Did the British really employ magicians and practical jokers?

Extracts from memorandum by the First Lord of the Admiralty to the War cabinet, October 1941

Catalogue ref: CAB 86/1

Source a

Coal Dust Films for Camouflage of Coastlines

Memorandum by the First Lord of the Admiralty.


In Battle of the Atlantic, S/50/79, Second Meeting, Conclusion 1, the Admiralty, in conjunction [together] with the Ministry of Home Security, were directed to experiment with the camouflage of tidal water by the application [using] of coal dust.

2. The appendix attached summarizes the results which have been carried out.

3. If the process is to be applied on the large scale required for the camouflage of major waterways or commercial port areas, the number of craft (boats) and personnel would, be very large, and the quantity of coal which would have to be transported would be prohibitive [make it not worth while]. For example to cover the Mersey alone, and outside the docks, would require a monthly consumption of 200,000 tons of coal, and the employment of at least 400 mobile units. This consumption is based on 10 moonlight nights of 10 hours each.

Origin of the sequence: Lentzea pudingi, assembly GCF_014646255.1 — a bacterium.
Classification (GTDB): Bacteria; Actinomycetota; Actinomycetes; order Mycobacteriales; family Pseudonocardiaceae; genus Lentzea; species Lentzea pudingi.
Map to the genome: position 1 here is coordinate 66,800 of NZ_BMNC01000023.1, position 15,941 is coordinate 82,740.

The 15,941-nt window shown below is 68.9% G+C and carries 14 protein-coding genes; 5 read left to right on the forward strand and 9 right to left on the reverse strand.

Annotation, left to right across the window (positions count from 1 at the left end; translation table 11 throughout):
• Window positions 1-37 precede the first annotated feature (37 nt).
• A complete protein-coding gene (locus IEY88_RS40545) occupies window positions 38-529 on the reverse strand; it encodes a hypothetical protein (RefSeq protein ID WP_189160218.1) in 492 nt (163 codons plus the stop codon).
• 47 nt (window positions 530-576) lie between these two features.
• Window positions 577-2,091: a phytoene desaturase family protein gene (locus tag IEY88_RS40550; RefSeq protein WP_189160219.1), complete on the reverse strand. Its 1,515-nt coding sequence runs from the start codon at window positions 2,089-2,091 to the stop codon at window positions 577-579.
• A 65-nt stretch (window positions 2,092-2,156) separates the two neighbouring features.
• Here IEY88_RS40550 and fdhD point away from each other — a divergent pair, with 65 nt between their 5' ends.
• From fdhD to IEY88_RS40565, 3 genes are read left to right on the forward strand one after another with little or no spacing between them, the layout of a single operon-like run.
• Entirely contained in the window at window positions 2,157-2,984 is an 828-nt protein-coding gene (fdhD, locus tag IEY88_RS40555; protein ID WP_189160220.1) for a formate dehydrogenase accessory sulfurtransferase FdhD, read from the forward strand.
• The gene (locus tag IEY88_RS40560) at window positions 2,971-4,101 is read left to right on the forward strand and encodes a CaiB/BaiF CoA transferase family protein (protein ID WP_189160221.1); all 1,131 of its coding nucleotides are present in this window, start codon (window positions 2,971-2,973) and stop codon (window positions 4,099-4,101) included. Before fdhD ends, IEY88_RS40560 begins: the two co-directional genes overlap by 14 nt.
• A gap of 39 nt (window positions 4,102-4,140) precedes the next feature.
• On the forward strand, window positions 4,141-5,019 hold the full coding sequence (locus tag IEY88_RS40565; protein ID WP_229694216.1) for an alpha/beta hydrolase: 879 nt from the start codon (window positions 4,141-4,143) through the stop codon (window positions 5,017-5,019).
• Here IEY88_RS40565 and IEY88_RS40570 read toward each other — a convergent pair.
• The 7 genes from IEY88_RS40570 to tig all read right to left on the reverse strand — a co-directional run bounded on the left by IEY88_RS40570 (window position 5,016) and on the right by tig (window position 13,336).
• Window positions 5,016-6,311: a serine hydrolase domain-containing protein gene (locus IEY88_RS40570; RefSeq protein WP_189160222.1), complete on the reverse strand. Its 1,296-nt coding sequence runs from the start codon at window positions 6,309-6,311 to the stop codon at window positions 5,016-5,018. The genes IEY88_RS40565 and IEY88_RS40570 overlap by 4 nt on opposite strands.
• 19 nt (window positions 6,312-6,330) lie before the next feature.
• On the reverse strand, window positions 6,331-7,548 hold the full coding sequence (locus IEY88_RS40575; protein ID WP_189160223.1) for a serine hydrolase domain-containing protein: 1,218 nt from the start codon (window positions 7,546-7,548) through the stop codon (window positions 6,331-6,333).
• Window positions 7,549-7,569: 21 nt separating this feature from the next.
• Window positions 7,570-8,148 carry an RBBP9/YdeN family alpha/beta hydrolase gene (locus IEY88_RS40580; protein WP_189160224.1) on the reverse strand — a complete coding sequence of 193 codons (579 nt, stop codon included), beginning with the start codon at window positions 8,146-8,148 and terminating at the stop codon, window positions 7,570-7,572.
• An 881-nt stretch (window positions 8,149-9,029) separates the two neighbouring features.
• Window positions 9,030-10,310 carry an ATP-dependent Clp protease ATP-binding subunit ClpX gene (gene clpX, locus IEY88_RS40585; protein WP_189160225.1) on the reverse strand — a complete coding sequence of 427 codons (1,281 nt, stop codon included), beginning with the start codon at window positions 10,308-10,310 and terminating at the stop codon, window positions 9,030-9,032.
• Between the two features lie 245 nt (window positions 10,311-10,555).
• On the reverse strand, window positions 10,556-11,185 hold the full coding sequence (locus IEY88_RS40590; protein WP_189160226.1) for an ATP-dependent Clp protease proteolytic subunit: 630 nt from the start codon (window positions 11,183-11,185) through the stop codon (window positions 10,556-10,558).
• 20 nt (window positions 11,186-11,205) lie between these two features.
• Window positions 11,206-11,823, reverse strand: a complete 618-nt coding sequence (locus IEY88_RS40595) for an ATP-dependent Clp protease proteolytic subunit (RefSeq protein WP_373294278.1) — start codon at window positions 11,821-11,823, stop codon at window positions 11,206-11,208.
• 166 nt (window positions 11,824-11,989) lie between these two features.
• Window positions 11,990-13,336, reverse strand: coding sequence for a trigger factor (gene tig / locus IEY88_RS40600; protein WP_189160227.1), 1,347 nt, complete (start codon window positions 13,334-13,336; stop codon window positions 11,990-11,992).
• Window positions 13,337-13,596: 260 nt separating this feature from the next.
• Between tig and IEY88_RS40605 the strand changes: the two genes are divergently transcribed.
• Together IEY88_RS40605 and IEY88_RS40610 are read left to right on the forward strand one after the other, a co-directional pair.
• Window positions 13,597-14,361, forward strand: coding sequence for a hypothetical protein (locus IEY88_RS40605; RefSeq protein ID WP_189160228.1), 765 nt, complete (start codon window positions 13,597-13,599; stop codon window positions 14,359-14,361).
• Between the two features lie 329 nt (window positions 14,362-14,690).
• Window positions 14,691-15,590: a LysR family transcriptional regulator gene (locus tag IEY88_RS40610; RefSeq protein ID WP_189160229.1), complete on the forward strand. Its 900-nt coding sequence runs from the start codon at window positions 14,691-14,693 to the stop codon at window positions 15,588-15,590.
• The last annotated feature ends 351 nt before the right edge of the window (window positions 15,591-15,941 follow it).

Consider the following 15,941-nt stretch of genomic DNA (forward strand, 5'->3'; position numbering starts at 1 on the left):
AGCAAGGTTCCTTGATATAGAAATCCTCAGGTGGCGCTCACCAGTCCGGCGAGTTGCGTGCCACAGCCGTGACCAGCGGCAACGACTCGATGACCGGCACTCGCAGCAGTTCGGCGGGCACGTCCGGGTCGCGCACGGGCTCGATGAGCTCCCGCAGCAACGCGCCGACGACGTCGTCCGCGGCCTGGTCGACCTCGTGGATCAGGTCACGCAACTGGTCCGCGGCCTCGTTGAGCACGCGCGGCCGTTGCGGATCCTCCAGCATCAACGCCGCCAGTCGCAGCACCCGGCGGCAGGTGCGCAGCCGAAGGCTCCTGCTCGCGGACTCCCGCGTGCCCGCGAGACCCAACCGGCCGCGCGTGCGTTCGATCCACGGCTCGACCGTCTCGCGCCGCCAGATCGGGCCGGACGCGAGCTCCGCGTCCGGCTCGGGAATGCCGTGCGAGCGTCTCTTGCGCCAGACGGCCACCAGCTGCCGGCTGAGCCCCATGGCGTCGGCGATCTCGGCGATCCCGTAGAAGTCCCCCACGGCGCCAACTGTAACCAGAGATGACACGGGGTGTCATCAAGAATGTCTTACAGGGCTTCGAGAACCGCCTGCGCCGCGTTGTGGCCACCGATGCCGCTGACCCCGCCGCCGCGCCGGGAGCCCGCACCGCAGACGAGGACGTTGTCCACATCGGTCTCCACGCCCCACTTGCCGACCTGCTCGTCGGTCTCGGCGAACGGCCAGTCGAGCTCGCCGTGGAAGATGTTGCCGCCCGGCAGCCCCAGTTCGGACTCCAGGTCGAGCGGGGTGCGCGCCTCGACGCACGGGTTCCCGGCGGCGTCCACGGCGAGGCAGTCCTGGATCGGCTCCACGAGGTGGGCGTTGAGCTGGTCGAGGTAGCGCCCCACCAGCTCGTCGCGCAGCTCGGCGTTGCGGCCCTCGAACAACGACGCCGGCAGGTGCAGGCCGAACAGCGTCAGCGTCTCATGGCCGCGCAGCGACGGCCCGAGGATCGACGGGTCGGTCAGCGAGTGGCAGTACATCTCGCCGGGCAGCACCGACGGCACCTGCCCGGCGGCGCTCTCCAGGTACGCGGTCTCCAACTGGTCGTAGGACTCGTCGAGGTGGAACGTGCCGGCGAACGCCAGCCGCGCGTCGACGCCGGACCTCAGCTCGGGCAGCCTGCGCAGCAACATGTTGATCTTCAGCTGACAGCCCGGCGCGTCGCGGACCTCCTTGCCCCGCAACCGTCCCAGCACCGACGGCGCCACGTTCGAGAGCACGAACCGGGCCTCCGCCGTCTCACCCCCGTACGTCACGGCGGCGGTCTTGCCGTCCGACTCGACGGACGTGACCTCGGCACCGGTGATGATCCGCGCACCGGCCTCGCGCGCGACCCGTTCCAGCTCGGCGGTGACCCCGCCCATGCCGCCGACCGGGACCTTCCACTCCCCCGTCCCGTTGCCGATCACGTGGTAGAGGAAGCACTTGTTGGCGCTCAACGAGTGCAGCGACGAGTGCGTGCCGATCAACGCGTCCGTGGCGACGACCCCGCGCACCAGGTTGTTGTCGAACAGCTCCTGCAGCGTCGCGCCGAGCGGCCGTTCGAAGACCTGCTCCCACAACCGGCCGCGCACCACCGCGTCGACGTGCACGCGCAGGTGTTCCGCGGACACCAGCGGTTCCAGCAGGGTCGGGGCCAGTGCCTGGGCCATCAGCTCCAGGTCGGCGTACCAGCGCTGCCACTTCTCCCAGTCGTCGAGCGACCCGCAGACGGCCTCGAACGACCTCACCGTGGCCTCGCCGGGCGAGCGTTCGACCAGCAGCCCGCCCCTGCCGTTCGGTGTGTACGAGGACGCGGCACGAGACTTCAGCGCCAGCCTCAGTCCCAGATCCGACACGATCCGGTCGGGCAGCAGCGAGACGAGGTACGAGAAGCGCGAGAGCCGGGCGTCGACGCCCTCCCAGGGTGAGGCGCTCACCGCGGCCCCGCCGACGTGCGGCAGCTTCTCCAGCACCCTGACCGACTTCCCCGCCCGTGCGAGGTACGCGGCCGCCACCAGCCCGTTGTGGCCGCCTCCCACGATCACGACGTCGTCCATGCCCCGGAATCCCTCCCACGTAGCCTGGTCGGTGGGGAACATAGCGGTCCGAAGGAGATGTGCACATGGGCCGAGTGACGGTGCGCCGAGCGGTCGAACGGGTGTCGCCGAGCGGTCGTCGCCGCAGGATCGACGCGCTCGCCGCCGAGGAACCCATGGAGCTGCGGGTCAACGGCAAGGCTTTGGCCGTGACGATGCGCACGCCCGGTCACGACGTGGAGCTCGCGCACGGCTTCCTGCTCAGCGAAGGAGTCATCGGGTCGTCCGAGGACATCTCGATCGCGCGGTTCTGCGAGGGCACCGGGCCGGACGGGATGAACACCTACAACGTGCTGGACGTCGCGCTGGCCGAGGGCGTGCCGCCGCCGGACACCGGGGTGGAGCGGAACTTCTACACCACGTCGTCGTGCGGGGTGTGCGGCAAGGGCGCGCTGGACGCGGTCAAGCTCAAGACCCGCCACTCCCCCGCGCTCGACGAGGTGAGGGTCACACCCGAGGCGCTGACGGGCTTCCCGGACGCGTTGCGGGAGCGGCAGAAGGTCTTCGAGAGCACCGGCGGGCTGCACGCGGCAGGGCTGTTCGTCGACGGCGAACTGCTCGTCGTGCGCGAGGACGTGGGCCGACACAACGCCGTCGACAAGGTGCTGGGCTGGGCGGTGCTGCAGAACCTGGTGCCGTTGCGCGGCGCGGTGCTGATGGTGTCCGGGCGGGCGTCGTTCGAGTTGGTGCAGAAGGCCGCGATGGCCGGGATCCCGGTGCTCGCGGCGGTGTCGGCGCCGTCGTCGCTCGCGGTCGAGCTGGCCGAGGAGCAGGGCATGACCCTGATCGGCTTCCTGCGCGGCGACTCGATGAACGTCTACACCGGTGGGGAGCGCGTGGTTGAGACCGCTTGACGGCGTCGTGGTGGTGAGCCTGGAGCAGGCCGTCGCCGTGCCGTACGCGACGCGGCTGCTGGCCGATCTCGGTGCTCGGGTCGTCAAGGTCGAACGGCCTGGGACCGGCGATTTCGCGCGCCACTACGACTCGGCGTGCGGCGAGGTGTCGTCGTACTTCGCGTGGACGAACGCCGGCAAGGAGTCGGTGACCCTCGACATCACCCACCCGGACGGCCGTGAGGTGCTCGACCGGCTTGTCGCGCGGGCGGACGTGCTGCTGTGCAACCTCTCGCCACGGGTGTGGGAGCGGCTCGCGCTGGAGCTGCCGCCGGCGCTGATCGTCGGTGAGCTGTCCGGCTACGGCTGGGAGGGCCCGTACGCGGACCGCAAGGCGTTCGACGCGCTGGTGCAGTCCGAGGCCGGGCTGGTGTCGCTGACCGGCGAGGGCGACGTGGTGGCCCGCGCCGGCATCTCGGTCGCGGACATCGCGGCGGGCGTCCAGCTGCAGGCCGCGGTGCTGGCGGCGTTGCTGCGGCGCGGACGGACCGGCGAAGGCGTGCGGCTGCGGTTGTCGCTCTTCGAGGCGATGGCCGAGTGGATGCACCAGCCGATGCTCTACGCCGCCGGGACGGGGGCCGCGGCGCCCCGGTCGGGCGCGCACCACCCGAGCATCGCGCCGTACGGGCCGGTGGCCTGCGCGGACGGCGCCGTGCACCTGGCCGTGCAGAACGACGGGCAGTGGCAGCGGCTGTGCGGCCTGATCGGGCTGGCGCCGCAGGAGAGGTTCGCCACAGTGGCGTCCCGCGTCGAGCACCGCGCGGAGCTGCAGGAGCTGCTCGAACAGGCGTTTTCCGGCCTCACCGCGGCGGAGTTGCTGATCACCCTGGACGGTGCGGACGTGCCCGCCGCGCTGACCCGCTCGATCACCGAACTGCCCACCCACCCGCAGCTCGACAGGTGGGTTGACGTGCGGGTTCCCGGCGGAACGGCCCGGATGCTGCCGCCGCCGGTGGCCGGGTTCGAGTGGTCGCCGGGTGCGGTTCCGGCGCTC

4. The coal will have to go somewhere once it is has been placed on the water. Some will be carried away by the tide, some will sink, and a little may remain temporarily suspended. The quantities involved will represent considerable siltage in rivers and estuaries which have already to be continually dredged to keep them clear.

6. In view of the large numbers of craft and personnel, and the great quantities of material, required, it seems doubtful whether this method will be a practical proposition.